Should Publix have warned victim that accused shooter was fired?

7:44 PM, Jun 18, 2012   |    comments
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Arunya Rouch sits in court during jury selection of her murder trial.
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TARPON SPRINGS, Fla. - The story of former Publix employee Arunya Rouch has been followed heavily in the media over the last several years.

Rouch was a sushi preparer in the Tarpon Springs store and, by all accounts, appeared to be a good worker. The 44-year-old arrived early for her shift, rarely took sick days, and was extremely focused on her work, according to family and friends.

However, the Thailand native claims her co-worker, Greg Janowski, called her nasty names and harassed her. The two were known to fight often.

In fact, at one point, a manager claims that he saw Rouch make a death threat against Janowski.

The manager testified in court, "That's when the defendant said 'I'll kill you!' Janowski said 'Oh, now you're threatening me?'  Then, the defendant walked back toward him and said 'Where I come from, this is what we do to people like you,' and did the throat slash."

Rouch was also found to be working "off the clock" at her sushi station, which is against Publix policy. 

Her attorney, George Tragos, claims that Rouch was simply a dedicated employee and wanted to get a jump-start on the day. It is her nature, he said, to arrive early and start working.

However, it is considered against the rules with the Publix corporation to work prior to or after a scheduled shift. The company considers it cause for termination.

Rouch's managers were alerted by her colleagues, including Janowski, about the time she spent off the clock.

On March 30, 2010, Rouch was brought into a manager's office and fired. Just five hours later, Rouch returned to the store looking for Janowski, cops say. Detectives maintain that she was on a mission for murder.

Janowski was said to be sitting in his car outside the store, enjoying his morning coffee and a cigarette, which was his daily routine, friends say.

Rouch drove the store, police claim, and gunned down Janowski in the parking lot as he sat in his car. "She shot him point blank," said one officer.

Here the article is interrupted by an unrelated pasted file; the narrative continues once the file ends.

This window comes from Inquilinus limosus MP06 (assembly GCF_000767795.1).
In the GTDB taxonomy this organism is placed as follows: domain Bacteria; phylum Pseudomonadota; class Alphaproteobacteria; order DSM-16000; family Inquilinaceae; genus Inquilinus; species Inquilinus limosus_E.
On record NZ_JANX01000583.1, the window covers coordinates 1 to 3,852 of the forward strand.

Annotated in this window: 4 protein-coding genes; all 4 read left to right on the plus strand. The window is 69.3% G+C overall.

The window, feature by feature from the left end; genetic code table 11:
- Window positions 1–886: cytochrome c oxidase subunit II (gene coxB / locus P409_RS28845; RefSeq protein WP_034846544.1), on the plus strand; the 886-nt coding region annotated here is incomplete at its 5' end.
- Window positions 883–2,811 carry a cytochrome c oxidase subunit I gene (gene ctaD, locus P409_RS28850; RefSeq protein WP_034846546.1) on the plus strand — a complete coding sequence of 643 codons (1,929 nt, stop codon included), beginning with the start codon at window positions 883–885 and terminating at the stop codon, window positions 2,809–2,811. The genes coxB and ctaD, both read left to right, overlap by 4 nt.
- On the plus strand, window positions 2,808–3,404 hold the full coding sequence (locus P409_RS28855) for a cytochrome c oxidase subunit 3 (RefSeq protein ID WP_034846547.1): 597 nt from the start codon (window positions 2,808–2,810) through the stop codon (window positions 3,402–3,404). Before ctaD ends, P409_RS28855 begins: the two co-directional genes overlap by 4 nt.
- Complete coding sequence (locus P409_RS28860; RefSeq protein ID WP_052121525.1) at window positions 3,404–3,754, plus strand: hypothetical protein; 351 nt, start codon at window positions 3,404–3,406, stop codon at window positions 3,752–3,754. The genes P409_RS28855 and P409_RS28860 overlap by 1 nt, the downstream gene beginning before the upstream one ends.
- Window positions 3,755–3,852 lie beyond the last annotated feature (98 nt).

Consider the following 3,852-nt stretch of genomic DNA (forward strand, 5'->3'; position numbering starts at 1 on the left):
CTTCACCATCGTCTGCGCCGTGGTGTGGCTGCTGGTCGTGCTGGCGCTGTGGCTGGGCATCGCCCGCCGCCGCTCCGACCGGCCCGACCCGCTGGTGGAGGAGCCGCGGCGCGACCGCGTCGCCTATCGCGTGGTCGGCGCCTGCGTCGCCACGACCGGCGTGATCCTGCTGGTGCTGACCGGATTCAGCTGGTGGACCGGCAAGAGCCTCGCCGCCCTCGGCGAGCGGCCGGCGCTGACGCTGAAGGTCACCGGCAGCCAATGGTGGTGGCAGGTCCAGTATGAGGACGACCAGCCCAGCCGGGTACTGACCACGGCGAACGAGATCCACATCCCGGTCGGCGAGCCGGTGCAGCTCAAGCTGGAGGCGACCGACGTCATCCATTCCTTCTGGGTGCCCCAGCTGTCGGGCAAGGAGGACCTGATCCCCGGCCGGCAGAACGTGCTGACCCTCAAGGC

Although Rouch claims that Janowski harassed her and used racial slurs like "ch-nk," she never reported it.

According to records, she never filed a complaint. No one knew just how unhappy she was. And, when she got fired, the victim was never given a heads up about her termination.

"As an employee, in terms of rights, you don't have a right to know when others are fired. Most employers do have internal harassment policies and Publix has a very good one. I've read it before," said labor and employment lawyer Kevin Johnson, who has been practicing for more than 18 years after graduating from law school at the University of Florida.

Johnson is a law firm partner for Thompson, Sizemore, Gonzalez & Hearing in downtown Tampa and has handled thousands of cases. He says the best advice for employees who feel threatened is to tell someone.

In fact, he says, do it right away and don't wait.

If employers don't know what is going on, Johnson maintains, they can't take action to help protect anyone. In Johnson's practice, attorneys deal mainly with restaurants and hospitals, he says.

Johnson says, "I think if he really felt threatened, he wouldn't have been in his car knowing that she had just been fired. So, sometimes these things just come out of the blue and you can't reasonably anticipate that this is the person who will go home and get a gun and take matters into her own hands."

The family of Greg Janowski filed suit against Publix, saying the company didn't do enough to protect the father of four and warn him about Rouch's firing. High-profile defense attorney Barry Cohen is representing the family.

So, should Publix have alerted him that Rouch was let go, even though normally that information is kept under wraps? Publix spokesperson Shannon Patten had this to say about employees being alerted about a colleague's firing. "The only folks involved are the ones in the investigation. At Publix, we have an open door policy where we encourage any associate to talk to their supervisor about any issue they have. We are not insensitive to anybody's feeling toward this."

The trial resumes Tuesday morning in Pinellas County, where the state is expected to rest after playing a chronological version of a surveillance tape compilation from 30 cameras inside the store on the day of the shooting, some of it never seen before.

Then, defense attorney George Tragos is expected to begin calling witnesses to testify about Rouch's mental condition on the day of the shooting. They claim she was "fragile" and not mentally stable when the shooting took place.

Photo Gallery: Pictures from the Publix shooting scene

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